Do you enjoy reading funny old cookbooks?

Can't wait to see ya'lls Bargain Book Bonanzas!


  1. Ooh, I want some braised antelope. In which state is that a popular dish, I wonder?

  2. Well, of course,it was Wyoming! That's what they are famous for!
    Hee hee hee!

  3. I want some elderberry blossom cake-- that sounds yum.

    I can just see the rednecks around here saying they were headed to the Rockies to hunt antelope. Is that like snipe hunting? haha

    Love love love your BBB! Old cookbooks are so fun-- I love reading them. Doesn't everybody soak their beans in a bucket?

    Thanks for posting the Ok page--- that there squaw bread is what Okies call fry bread. It is used for Indian Tacos or as dessert with honey like sopapillas.

    I guess Bob Whites are quail but I've never heard of sparerib pie.

  4. Hi Lesa,

    What a great post! You are so funny. I do have old cookbooks, but I don't read them that often. Thanks for the tip on how to figure out those Roman Numeral dates; I will use that a lot.

    As far as the oven temps, they might be for woodburning cookstoves! I do have one cool cookbook all about those.

    What are some famous receipes for Oregon, I wonder? Thanks for hosting, and have a wonderful week.



  5. I truly could have copied the whole's really fun!
    Yes, that baked bean recipe is called "Cheyenne Baked Beans" - add *pink cake coloring*. That's the only thing different from plain ole baked beans.

  6. +JMJ+

    So which ones have you tried? Do they live up to their names? (LOL!)

    I run into quite a few old cookbooks myself, but am dissuaded from buying them by the lack of illustrations. I'm not the most confident cook in the world, so I need pictures to let me know how the finished dish should look.

    And I agree that there is so much history in food! I have some essays on Philippine history which include analyses of what the introduction of certain crops and cooking methods did to revolutionise the entire country, and a short chapter on the surprisingly sophisticated menu served during the ratification of the first constitution. I think the author was less fascinated by the constitution than by the menu!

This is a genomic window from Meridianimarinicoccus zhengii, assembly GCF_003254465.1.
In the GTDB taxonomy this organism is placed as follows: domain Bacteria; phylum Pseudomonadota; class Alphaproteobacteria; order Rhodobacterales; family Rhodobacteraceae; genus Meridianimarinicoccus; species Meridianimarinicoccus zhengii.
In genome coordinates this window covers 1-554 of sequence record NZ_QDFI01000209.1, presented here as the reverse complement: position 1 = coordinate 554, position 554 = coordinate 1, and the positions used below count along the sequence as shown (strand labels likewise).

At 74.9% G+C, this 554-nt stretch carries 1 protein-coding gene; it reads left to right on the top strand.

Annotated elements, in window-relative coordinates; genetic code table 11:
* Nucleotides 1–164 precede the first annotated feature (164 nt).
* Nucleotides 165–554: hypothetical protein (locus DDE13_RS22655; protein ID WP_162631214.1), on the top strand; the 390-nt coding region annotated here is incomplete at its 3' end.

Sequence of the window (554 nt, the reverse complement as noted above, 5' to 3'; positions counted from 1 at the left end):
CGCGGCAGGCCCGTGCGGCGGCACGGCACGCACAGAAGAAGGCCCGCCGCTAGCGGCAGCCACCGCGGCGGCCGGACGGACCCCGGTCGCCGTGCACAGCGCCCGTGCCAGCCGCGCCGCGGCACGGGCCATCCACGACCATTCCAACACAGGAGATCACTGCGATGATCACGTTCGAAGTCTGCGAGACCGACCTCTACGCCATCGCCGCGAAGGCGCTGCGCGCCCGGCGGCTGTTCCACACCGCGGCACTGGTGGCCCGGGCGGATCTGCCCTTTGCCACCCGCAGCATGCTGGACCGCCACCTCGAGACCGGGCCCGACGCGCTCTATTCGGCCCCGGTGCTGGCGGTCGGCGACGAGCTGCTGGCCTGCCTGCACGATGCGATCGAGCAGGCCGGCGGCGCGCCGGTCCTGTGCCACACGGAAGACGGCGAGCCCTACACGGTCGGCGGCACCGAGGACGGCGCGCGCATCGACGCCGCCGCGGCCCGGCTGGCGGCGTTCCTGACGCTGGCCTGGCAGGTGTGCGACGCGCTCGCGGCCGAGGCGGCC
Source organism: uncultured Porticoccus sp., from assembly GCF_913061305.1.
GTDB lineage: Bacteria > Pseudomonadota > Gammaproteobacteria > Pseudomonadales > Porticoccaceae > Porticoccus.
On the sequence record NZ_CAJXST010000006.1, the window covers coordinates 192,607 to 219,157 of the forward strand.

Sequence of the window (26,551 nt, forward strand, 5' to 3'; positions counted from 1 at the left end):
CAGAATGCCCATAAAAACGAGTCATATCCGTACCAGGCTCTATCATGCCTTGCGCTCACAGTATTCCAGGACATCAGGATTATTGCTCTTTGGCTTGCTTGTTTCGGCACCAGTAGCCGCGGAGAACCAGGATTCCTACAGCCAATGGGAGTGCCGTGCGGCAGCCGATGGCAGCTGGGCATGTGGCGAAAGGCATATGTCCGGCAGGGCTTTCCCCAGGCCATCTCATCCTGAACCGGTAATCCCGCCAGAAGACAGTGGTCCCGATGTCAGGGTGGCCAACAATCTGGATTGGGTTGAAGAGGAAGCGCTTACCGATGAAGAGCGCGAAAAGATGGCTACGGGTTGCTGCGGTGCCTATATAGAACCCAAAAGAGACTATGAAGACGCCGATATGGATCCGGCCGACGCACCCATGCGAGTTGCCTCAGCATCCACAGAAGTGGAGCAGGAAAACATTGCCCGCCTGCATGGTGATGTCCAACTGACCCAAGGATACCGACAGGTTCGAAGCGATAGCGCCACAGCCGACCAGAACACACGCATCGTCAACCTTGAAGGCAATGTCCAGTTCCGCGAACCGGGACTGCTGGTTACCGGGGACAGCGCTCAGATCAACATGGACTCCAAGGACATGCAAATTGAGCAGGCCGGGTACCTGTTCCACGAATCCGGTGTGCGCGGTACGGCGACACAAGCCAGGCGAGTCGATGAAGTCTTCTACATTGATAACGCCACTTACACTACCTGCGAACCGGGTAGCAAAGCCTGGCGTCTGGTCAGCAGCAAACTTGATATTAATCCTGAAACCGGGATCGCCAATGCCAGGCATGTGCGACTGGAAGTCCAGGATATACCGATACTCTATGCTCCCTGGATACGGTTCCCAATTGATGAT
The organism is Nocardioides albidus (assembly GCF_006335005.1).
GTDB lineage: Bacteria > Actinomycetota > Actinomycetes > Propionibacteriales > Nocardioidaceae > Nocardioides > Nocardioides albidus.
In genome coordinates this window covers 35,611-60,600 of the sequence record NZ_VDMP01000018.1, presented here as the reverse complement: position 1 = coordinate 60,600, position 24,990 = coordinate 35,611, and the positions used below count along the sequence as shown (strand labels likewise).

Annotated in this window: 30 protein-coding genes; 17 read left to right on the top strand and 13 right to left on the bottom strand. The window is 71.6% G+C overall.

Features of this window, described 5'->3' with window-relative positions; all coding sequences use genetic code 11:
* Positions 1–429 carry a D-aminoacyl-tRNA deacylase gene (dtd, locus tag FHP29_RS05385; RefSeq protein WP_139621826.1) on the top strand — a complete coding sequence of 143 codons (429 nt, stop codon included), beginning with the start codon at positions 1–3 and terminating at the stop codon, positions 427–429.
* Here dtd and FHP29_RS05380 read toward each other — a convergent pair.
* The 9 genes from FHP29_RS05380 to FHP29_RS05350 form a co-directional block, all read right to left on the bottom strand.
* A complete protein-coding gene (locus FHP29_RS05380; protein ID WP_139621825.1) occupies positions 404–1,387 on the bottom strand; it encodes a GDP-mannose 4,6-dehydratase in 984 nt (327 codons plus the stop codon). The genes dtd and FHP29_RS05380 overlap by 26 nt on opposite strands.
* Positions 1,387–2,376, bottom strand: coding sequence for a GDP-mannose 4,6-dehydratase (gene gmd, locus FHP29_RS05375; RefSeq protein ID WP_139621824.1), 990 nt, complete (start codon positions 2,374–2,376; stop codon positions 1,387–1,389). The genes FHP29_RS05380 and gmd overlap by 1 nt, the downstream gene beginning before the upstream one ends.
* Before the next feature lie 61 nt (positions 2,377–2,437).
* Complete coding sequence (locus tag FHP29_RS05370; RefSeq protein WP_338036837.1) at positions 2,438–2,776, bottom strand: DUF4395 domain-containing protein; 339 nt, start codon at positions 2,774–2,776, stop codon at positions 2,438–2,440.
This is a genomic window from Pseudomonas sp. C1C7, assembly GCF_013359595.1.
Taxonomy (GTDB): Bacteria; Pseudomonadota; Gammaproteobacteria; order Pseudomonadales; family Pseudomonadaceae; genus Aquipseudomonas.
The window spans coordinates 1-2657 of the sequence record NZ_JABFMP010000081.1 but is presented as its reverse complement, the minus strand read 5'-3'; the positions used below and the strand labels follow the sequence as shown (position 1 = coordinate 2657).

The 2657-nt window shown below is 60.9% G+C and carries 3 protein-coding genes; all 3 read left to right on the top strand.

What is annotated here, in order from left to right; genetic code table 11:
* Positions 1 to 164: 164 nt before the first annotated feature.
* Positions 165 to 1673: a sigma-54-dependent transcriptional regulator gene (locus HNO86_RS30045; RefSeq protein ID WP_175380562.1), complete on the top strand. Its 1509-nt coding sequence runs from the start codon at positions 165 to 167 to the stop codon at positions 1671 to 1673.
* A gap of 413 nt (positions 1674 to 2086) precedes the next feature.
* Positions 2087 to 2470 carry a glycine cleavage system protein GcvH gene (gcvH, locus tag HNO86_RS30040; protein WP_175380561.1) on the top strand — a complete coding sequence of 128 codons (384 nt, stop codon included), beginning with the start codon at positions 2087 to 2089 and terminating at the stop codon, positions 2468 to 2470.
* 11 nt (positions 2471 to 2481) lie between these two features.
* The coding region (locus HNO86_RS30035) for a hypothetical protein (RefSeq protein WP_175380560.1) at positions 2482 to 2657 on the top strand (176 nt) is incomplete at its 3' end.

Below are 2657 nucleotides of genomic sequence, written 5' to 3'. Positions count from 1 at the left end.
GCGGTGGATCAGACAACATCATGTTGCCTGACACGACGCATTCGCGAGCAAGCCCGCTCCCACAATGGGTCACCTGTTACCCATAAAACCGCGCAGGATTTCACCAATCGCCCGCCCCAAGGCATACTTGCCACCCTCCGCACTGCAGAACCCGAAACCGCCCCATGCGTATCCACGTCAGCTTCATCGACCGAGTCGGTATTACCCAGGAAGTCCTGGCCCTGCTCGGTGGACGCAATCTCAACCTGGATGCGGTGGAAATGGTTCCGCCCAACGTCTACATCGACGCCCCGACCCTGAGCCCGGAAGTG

This is a great post, Leslie! =)

  7. Oregon Kathy: It is a great post but I can't take credit-- Leslie wrote this one!

    Thanks for joining in again!

    Yes, I bet you are right-- the oven temps might be for a woodstove. My E Texas grandmother had a wood cookstove and a gas stove. Watching her use the wood cookstove was fascinating-- there was always beans/peas or soup on top and a cornbread/cobbler/pie in the oven. Food tasted better out of the wood cookstove.

  8. Hmm.. pink baked beans. Wonder why they ate pink beans in the 40s?

  9. I'm from Oklahoma so I love that you highlighted the page on Oklahoma with the Squaw bread. What an amazing and fun find. :)

  10. Very cool, Dragonfly!

    Well, I had a request for Oregon: (and I am NOT making this up)
    -there is no other history or cultural lesson-

    Loganberry Cup (loganberries served in cantaloupe halves)
    Baked Salmon with Maitre d'Hotel Sauce
    Potatoes with Parsley Butter
    Stewed Oregon Celery
    Cucumber Salad in Lettuce Cups
    Deep-dish Hood River Apple Pie
    Tillamook Cheese
    Coffee with Cream

    Pretty fancy, Oregonions! Maybe I might make my way to try some of those!

  11. @E, nooo, I tried. I even bought some antelope and a few calves' heads...but they are still in the freezer!

  12. Yum Yum! Let's all meet at Kathy's house for supper!!

  13. Just where do you buy a calf head with the skin on. I haven't seen any in the grocery section of Walmart or Target.